animal

Posted by Ellen

Some people think it's been way too long since the last cute puppy picture, so . . . here's Stella, looking up at us from Michele Manno's lap. Clearly, the leopard-print fabric doesn't fool her for a minute.
 

Posted by Ellen

This is an ibex, photographed by Ruggero Barsacchi on safari in . . . Italy.

I guess I didn't know my ibex from my keister. To me, this guy looks like African big game, maybe an antelope sort of creature that might even give a lion a hard time. Nope. You're looking at lo stambecco, the mountain goat of the Italian Alps.

Ibexes are not really big enough to take on lions, but at 100 kilograms or more, with horns up to a meter in length, a full-grown male ibex can do a number on a wolf. Prized medicinally--almost all its body parts and also its excrement were said to cure whatever ails you--by the early nineteenth century it had been hunted almost to extinction. Ibex herds are now protected and have grown dramatically; the species is no longer considered particularly endangered.

Posted by Ellen

Wait. I mean . . . wapiti.

Posted by Ellen

"The Storybook Wolf," by Spanish photographer Josi Luis Rodriguez, won National Geographic's 2009 prize for wildlife photography. To get the shot, Rodriguez rigged up a motion sensor that tripped the shutter of his camera, which used an infrared sensor for night vision.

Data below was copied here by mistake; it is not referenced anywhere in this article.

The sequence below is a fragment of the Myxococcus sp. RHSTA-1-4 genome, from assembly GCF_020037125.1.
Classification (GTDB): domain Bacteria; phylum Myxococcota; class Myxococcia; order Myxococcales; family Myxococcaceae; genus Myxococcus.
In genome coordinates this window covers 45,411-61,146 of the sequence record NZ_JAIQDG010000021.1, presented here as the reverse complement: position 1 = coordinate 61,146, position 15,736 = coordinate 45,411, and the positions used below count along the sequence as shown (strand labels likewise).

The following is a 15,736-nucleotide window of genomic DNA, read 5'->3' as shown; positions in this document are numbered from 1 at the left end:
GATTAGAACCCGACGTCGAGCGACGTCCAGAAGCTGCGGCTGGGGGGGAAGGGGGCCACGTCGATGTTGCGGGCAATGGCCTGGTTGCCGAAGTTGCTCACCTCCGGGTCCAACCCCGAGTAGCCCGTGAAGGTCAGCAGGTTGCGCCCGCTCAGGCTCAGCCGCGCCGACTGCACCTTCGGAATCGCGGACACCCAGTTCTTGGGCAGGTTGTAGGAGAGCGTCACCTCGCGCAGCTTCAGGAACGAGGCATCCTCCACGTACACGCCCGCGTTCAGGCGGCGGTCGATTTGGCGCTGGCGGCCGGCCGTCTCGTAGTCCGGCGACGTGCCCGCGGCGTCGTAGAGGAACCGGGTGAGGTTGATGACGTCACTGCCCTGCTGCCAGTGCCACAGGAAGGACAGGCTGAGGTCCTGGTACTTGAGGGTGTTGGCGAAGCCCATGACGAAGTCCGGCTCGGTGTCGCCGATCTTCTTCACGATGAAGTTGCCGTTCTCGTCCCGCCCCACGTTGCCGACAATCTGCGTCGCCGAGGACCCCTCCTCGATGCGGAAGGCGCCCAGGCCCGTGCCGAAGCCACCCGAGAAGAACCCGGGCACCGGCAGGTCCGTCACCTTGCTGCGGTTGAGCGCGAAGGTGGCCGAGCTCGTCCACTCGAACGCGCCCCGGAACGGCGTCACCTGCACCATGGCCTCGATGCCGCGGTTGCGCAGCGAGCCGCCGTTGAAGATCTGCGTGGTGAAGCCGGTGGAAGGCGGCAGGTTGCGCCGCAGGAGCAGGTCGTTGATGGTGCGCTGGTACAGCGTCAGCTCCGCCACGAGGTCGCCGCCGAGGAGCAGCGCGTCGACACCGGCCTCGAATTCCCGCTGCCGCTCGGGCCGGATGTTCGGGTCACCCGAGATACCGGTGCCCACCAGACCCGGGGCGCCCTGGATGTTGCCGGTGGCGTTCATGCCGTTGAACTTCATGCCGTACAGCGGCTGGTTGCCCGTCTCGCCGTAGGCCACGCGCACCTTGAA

I know this wolf. He eats grandmothers and little pigs and little Russian boys, and I'm sure he's very hungry now.

Posted by Ellen

There's an urban legend about a deer more spectacular than any other, a deer that's pure white, maybe even albino. It is glimpsed from time to time, usually at dusk or dawn or even after dark. It's shy and quick, won't stick around for the camera.

For a hunter to shoot such a deer, a white ghost of a deer, would make the whole forest cry. It would bring a whole lifetime of bad luck to the hunter who felled it. Unless it was actually a good luck charm. Or a trophy like no other--a trophy deer above all others.

One problem with the white deer, urban-legend-wise, is that there's widespread disagreement concerning what it might signify, if it signifies anything. The story is messy, if there is a story to it. But that's okay, urban-legend-wise, because the white deer is real--an estimated 1 deer out of 30,000 is albino, completely white with pink eyes.

Their coloration leaves them especially vulnerable to human hunters and other predators. Do they know that? Is that why they are so shy? Perhaps not, but their light-sensitive eyes may make them avoid daylight even more than other deer.

Nonetheless, Janet Goldwater sort of got a photo of an albino deer that had been eating apples from her tree in Eagles Mere, Pennsylvania. "This photo was taken (in a rush obviously!) through the window of my house," she writes. "My opportunity to take a photo came at dusk, hence the slow shutter speed."